Video wall

A video wall is a special multi-monitor setup that consists of multiple computer monitors, video projectors, or television sets tiled together contiguously or overlapped in order to form one large screen. Typical display technologies include LCD panels, Direct View LED arrays, blended projection screens, Laser Phosphor Displays, and rear projection cubes. Jumbotron technology was also previously used. Diamond Vision was historically similar to Jumbotron in that they both used cathode-ray tube (CRT) technology, but with slight differences between the two. Early Diamond vision displays used separate flood gun CRTs, one per subpixel. Later Diamond vision displays and all Jumbotrons used field-replaceable modules containing several flood gun CRTs each, one per subpixel, that had common connections shared across all CRTs in a module; the module was connected through a single weather-sealed connector.[1][2][3][4][5][6][7][8]

A video wall in television studio

Screens specifically designed for use in video walls usually have narrow bezels in order to minimize the gap between active display areas, and are built with long-term serviceability in mind.[9] Such screens often contain the hardware necessary to stack similar screens together, along with connections to daisy chain power, video, and command signals between screens.[10] A command signal may, for example, power all screens in the video wall on or off, or calibrate the brightness of a single screen after bulb replacement (in Projection-based screens).

Reasons for using a video wall instead of a single large screen can include the ability to customize tile layouts, greater screen area per unit cost, and greater pixel density per unit cost, due to the economics of manufacturing single screens which are unusual in shape, size, or resolution.

Video walls are sometimes found in control rooms, stadiums, and other large public venues. Examples include the video wall in Oakland International Airport's baggage claim,[11] where patrons are expected to observe the display at long distances, and the 100 screen video wall at McCarran International Airport, which serves as an advertising platform for the 40 million passengers passing through airport annually.[12] Video walls can also benefit smaller venues when patrons may view the screens both up close and at a distance, respectively necessitating both high pixel density and large size. For example, the 100-inch video wall located in the main lobby of the Lafayette Library and Learning Center has enough size for the distant passerby to view photos while also providing the nearby observer enough resolution to read about upcoming events.[13]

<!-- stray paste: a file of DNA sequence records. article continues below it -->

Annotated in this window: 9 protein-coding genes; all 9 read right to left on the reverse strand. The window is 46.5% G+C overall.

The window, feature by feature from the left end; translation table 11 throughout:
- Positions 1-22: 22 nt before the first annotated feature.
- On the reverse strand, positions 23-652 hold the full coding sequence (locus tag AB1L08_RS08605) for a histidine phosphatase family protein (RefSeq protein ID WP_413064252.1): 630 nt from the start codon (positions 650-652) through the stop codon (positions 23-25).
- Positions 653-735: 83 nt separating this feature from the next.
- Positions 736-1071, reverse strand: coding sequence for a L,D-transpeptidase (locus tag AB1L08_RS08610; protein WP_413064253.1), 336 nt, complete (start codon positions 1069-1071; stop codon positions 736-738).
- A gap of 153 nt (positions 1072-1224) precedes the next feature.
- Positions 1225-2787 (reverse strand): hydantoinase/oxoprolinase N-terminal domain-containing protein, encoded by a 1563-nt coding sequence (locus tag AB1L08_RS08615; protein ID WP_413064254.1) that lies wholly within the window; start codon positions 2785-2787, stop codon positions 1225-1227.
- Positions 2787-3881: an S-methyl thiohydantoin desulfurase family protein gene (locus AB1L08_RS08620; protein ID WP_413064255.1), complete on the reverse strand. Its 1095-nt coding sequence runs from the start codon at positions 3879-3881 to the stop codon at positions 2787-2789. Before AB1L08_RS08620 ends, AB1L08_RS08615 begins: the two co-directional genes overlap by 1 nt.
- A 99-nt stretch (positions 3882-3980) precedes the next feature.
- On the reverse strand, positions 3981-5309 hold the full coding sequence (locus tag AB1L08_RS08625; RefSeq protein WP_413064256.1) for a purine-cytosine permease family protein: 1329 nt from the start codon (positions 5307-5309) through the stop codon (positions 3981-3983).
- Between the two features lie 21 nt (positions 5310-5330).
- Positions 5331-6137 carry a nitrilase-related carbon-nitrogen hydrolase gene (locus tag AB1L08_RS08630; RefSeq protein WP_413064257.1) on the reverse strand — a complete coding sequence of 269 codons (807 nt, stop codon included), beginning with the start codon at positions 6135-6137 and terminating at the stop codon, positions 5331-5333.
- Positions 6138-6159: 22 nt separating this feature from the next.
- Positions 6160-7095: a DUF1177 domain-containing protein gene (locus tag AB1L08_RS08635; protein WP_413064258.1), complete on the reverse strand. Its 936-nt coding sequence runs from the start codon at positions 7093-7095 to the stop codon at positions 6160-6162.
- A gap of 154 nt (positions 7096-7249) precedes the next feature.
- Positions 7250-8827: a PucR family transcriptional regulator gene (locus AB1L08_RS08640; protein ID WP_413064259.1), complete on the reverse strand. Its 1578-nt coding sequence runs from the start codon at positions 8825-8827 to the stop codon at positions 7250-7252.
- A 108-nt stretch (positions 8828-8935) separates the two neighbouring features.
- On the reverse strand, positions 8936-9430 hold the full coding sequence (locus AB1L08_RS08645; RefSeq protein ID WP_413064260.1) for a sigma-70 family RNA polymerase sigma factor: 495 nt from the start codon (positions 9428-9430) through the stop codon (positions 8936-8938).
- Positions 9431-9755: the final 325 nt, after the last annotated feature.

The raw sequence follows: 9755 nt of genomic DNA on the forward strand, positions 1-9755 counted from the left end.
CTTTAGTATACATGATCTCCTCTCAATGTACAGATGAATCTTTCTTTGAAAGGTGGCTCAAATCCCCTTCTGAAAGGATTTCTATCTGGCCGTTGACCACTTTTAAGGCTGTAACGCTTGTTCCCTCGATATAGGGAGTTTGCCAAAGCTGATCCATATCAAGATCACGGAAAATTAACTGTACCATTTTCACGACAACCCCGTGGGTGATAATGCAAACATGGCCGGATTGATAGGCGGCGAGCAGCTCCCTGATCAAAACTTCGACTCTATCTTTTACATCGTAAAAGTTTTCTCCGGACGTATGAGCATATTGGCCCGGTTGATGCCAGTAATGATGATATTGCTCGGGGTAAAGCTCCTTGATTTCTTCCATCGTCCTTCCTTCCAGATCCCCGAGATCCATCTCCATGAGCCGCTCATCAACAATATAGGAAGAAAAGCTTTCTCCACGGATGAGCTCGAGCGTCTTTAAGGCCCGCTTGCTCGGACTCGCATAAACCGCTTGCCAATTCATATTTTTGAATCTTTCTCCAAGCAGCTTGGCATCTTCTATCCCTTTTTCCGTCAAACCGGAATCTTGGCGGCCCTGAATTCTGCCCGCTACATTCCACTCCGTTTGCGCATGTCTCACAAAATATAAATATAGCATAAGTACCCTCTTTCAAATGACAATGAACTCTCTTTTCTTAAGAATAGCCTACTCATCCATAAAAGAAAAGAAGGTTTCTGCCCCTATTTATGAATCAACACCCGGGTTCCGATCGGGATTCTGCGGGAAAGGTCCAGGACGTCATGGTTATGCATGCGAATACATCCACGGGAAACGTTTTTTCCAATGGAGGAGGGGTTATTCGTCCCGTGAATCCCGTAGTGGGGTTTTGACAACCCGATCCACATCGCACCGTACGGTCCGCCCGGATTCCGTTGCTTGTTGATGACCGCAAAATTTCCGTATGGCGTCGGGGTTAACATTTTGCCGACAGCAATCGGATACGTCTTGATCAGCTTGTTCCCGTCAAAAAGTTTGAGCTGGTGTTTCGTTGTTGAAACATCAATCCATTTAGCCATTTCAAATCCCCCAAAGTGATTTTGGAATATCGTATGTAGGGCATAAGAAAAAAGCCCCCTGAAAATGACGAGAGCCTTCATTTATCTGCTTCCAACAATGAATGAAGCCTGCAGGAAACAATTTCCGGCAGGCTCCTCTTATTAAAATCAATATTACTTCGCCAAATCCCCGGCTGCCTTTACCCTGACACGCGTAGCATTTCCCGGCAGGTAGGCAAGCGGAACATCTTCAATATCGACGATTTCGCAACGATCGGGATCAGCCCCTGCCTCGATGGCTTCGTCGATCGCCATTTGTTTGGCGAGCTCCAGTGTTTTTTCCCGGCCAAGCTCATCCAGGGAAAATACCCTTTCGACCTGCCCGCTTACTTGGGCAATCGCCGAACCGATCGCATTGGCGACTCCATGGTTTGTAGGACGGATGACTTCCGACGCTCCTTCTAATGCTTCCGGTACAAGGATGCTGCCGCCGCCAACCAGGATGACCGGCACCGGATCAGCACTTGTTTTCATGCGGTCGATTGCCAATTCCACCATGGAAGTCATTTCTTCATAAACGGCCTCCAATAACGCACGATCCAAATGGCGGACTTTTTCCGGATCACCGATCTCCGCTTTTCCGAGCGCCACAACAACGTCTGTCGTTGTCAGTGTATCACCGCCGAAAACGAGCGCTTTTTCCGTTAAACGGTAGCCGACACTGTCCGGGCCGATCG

Simple video walls can be driven from multi-monitor video cards, however more complex arrangements may require specialized video processors, specifically designed to manage and drive large video walls.[9] Software-based video wall technology that uses ordinary PCs, displays and networking equipment can also be used for video wall deployments.[14]

The largest video wall as of 2013 was located at the backstretch of the Charlotte Motor Speedway motorsport track. Developed by Panasonic, it measures 200 by 80 feet (61 by 24 m) and uses LED technology. The Texas Motor Speedway installed an even larger screen in 2014, measuring 218 by 125 feet (66 by 38 m).[15]

Video walls are not limited to a single purpose but are now being used in dozens of different applications.

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This article uses material from the Wikipedia article Video wall, and is written by contributors. Text is available under a CC BY-SA 4.0 International License; additional terms may apply. Images, videos and audio are available under their respective licenses.